Tuesday, June 26, 2012

How to Reduce Bipolar Disorder Mood Swings

Art Created by Bipolar Patient
In a recent post, I described certain behaviors that help stabilize my moods. I thought that this was important enough information to feature in a distinct post, so here it is.

Get On and Stay On Effective Meds
Getting diagnosed and on the right medication is the single most important thing that someone with bipolar disorder can do to stabilize mood. Getting on the right meds is easier said than done, but well worth the effort. Click here for information on the bipolar meds I'm currently on.

Still meds aren't magic. Although they can reduce the severity of mood swings, they don't typically make mood swings completely disappear. A patient's behavior can also influence mood. I know, from experience, that some of my mood swings are impacted by my response, once I feel the swing coming. 

Behaviors That Impact Depression
If I feel depression approaching, I know that there are thought processes and behaviors I can engage in that make depression more likely, such as...
  • Sleeping a lot
  • Isolating myself/withdrawing
  • Drinking alcohol
  • Focusing on negative thoughts and memories 
  • Not reliably taking my meds for depression (Wellbutrin)
...as well as thought processes and behaviors that can help me avoid or reduce a plummet in mood:
  • Pull my butt out of bed and do something enjoyable (for me, that's usually gardening). I know that when depressed, everything is less enjoyable. But making an effort helps.
  • Socialize or at least reach out to one friend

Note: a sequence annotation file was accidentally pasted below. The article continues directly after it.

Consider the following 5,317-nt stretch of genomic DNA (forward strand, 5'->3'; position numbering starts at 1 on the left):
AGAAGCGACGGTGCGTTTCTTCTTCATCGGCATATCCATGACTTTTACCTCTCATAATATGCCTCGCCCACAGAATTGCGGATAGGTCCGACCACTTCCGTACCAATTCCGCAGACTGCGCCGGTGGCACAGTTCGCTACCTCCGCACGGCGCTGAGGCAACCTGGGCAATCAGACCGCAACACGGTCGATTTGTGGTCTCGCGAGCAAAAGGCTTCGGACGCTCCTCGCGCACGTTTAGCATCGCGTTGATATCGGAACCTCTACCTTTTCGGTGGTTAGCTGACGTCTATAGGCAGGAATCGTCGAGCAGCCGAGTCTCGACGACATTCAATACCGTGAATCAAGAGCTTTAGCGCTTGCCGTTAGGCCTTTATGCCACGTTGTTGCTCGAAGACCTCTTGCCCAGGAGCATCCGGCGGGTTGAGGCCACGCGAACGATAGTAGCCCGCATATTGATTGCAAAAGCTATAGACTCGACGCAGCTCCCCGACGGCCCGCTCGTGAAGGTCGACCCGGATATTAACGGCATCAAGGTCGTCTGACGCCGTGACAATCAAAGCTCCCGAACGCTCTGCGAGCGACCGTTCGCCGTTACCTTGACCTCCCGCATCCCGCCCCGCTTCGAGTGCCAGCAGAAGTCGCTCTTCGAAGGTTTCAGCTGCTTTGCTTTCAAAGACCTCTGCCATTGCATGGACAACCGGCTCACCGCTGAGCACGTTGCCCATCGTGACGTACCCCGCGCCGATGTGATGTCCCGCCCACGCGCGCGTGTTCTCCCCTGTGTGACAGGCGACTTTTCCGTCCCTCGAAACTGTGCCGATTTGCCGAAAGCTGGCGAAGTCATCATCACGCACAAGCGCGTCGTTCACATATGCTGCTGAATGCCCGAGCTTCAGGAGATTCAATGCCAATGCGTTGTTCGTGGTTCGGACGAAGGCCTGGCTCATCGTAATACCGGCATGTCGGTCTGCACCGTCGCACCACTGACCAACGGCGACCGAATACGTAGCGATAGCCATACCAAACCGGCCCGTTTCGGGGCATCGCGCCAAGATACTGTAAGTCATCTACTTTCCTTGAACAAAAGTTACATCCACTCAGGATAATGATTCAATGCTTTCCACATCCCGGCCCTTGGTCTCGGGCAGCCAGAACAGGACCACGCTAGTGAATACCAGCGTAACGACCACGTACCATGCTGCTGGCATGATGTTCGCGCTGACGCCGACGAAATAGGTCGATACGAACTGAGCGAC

• Reduce alcohol consumption
  • Spend a little time every day thinking about all the things I am grateful for
  • Take bipolar meds exactly as directed

Behaviors That Impact Mania & Hypomania
The same is true with mania. The following behaviors will very often trigger or worsen my hypomanic symptoms:
  • Lack of sleep
  • Being over-sheduled
  • Stress from being over-scheduled
  • Too much caffeine
  • Not taking my meds for managing mania (Seroquel)
While the opposite behaviors will often help me head off mania:
  • Get enough sleep  
  • Eliminate non-essential tasks from to-do list
  • Drink decaf or 1/2 caf coffee or sometimes tea if I feel I need to reduce my caffeine levels. Black tea has about 1/2 the caf as regular coffee. Green and white tea have very little caffeine.
  • Take bipolar meds exactly as directed
Taking these measures doesn't always work, but usually has some degree of impact on where my mood is headed. Getting physical exercise is also very helpful for managing all aspects of bipolar, both the ups and downs.

Oops! I better take my Wellbutrin right now :)

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